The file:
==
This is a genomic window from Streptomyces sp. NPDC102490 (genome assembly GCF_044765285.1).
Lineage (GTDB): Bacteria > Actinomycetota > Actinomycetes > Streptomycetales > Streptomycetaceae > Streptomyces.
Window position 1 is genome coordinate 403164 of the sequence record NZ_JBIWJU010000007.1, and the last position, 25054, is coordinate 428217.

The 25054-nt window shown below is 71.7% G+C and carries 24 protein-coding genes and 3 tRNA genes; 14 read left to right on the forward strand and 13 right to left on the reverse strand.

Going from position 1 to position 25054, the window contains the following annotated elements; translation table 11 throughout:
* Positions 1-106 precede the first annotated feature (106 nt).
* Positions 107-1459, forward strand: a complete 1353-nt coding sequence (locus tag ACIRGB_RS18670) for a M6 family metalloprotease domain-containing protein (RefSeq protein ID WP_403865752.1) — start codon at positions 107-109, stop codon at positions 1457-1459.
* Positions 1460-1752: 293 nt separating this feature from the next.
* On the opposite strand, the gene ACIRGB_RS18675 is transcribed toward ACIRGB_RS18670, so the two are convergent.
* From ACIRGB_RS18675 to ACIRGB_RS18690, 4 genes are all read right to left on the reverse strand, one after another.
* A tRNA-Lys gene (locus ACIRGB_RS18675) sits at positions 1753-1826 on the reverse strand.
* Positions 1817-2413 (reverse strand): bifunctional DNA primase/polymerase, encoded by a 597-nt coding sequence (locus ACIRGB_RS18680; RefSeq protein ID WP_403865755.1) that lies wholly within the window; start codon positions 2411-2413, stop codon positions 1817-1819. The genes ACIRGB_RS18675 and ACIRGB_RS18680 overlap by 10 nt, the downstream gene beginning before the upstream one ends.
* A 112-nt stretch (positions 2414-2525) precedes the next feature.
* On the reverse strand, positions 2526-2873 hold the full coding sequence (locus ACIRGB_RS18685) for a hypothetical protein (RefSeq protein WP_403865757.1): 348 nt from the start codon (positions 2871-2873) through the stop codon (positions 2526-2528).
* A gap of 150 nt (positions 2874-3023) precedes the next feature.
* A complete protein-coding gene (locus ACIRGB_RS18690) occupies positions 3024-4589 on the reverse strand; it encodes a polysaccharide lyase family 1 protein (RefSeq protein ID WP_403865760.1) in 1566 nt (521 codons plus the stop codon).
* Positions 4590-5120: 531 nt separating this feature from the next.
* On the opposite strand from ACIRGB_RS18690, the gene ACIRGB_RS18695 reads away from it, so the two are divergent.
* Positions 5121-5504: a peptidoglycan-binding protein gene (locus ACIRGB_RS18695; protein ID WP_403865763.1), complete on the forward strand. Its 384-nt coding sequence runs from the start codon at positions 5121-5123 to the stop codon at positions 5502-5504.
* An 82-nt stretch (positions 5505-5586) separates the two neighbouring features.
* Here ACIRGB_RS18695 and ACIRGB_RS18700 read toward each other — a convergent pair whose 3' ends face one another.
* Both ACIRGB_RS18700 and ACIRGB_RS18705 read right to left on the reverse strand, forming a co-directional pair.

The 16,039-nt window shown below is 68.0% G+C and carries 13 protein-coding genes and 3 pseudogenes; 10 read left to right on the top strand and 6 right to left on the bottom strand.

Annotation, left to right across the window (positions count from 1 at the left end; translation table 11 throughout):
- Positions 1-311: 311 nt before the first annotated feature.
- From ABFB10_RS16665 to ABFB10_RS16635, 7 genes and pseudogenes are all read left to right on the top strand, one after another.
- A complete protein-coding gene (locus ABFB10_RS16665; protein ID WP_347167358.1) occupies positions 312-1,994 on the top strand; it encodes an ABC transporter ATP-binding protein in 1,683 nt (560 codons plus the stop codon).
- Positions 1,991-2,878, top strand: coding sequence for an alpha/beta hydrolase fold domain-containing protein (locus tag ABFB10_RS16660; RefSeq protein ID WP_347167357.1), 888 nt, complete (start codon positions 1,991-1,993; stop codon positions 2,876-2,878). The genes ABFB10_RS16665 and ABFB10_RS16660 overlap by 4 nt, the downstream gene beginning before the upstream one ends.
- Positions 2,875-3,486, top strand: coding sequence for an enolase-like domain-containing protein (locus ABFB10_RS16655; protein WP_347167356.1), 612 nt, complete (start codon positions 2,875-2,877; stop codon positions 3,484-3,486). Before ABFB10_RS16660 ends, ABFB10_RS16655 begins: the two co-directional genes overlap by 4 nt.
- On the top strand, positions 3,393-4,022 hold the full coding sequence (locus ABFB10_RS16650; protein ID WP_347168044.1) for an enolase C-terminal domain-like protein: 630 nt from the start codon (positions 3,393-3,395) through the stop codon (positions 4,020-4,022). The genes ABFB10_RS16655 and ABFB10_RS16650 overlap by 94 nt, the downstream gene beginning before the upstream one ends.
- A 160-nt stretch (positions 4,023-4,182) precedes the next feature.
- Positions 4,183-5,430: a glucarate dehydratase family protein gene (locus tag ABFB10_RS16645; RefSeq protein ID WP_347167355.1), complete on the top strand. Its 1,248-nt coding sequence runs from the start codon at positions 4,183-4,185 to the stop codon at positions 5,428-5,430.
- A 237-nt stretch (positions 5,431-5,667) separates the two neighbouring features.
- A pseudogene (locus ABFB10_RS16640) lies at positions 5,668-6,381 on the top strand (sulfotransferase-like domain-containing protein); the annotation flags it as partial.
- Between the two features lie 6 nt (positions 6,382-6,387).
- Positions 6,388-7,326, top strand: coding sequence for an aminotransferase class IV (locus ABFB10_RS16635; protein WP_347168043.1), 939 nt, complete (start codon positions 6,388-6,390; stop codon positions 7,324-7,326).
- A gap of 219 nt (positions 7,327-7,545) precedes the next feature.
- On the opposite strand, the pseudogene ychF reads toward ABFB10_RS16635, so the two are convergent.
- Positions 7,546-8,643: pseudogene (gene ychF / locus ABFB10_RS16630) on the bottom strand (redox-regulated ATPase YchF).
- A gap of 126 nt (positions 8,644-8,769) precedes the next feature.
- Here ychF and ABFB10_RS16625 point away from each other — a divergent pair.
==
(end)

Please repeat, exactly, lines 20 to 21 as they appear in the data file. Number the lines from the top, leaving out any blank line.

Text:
* An 82-nt stretch (positions 5505-5586) separates the two neighbouring features.
* Here ACIRGB_RS18695 and ACIRGB_RS18700 read toward each other — a convergent pair whose 3' ends face one another.